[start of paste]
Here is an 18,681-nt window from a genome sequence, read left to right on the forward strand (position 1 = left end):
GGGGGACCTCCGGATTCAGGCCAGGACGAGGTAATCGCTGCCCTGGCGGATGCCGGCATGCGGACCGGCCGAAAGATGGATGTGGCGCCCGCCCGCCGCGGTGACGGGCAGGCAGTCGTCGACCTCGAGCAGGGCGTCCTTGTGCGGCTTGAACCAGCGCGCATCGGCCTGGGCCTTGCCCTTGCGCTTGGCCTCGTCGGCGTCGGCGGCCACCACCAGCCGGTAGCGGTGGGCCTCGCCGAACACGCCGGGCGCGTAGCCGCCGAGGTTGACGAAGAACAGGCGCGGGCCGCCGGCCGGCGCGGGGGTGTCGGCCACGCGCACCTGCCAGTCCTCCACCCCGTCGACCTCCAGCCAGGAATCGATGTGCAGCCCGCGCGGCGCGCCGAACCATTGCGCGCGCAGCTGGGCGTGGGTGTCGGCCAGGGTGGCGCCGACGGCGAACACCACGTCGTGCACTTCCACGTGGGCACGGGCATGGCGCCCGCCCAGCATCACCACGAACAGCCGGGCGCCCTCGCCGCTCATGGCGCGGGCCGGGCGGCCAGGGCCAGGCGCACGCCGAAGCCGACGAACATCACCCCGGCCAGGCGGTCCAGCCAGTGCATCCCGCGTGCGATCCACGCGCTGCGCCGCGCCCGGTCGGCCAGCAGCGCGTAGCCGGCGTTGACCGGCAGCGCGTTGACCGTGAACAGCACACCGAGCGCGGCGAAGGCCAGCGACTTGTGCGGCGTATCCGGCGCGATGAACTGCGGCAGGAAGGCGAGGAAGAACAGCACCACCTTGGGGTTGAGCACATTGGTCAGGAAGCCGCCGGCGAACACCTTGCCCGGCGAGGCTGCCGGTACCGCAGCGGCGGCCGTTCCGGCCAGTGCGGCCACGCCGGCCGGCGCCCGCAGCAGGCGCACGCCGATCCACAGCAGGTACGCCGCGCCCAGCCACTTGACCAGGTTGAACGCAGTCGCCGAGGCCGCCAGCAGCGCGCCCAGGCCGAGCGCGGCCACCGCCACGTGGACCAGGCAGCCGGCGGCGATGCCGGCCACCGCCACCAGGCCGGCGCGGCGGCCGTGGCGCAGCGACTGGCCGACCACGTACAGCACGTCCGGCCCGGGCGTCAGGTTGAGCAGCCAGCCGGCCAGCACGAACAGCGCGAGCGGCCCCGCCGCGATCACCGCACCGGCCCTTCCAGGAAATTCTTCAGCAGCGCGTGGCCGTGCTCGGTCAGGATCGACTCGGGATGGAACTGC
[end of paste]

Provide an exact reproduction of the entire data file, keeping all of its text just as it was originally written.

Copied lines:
Here is an 18,681-nt window from a genome sequence, read left to right on the forward strand (position 1 = left end):
GGGGGACCTCCGGATTCAGGCCAGGACGAGGTAATCGCTGCCCTGGCGGATGCCGGCATGCGGACCGGCCGAAAGATGGATGTGGCGCCCGCCCGCCGCGGTGACGGGCAGGCAGTCGTCGACCTCGAGCAGGGCGTCCTTGTGCGGCTTGAACCAGCGCGCATCGGCCTGGGCCTTGCCCTTGCGCTTGGCCTCGTCGGCGTCGGCGGCCACCACCAGCCGGTAGCGGTGGGCCTCGCCGAACACGCCGGGCGCGTAGCCGCCGAGGTTGACGAAGAACAGGCGCGGGCCGCCGGCCGGCGCGGGGGTGTCGGCCACGCGCACCTGCCAGTCCTCCACCCCGTCGACCTCCAGCCAGGAATCGATGTGCAGCCCGCGCGGCGCGCCGAACCATTGCGCGCGCAGCTGGGCGTGGGTGTCGGCCAGGGTGGCGCCGACGGCGAACACCACGTCGTGCACTTCCACGTGGGCACGGGCATGGCGCCCGCCCAGCATCACCACGAACAGCCGGGCGCCCTCGCCGCTCATGGCGCGGGCCGGGCGGCCAGGGCCAGGCGCACGCCGAAGCCGACGAACATCACCCCGGCCAGGCGGTCCAGCCAGTGCATCCCGCGTGCGATCCACGCGCTGCGCCGCGCCCGGTCGGCCAGCAGCGCGTAGCCGGCGTTGACCGGCAGCGCGTTGACCGTGAACAGCACACCGAGCGCGGCGAAGGCCAGCGACTTGTGCGGCGTATCCGGCGCGATGAACTGCGGCAGGAAGGCGAGGAAGAACAGCACCACCTTGGGGTTGAGCACATTGGTCAGGAAGCCGCCGGCGAACACCTTGCCCGGCGAGGCTGCCGGTACCGCAGCGGCGGCCGTTCCGGCCAGTGCGGCCACGCCGGCCGGCGCCCGCAGCAGGCGCACGCCGATCCACAGCAGGTACGCCGCGCCCAGCCACTTGACCAGGTTGAACGCAGTCGCCGAGGCCGCCAGCAGCGCGCCCAGGCCGAGCGCGGCCACCGCCACGTGGACCAGGCAGCCGGCGGCGATGCCGGCCACCGCCACCAGGCCGGCGCGGCGGCCGTGGCGCAGCGACTGGCCGACCACGTACAGCACGTCCGGCCCGGGCGTCAGGTTGAGCAGCCAGCCGGCCAGCACGAACAGCGCGAGCGGCCCCGCCGCGATCACCGCACCGGCCCTTCCAGGAAATTCTTCAGCAGCGCGTGGCCGTGCTCGGTCAGGATCGACTCGGGATGGAACTGC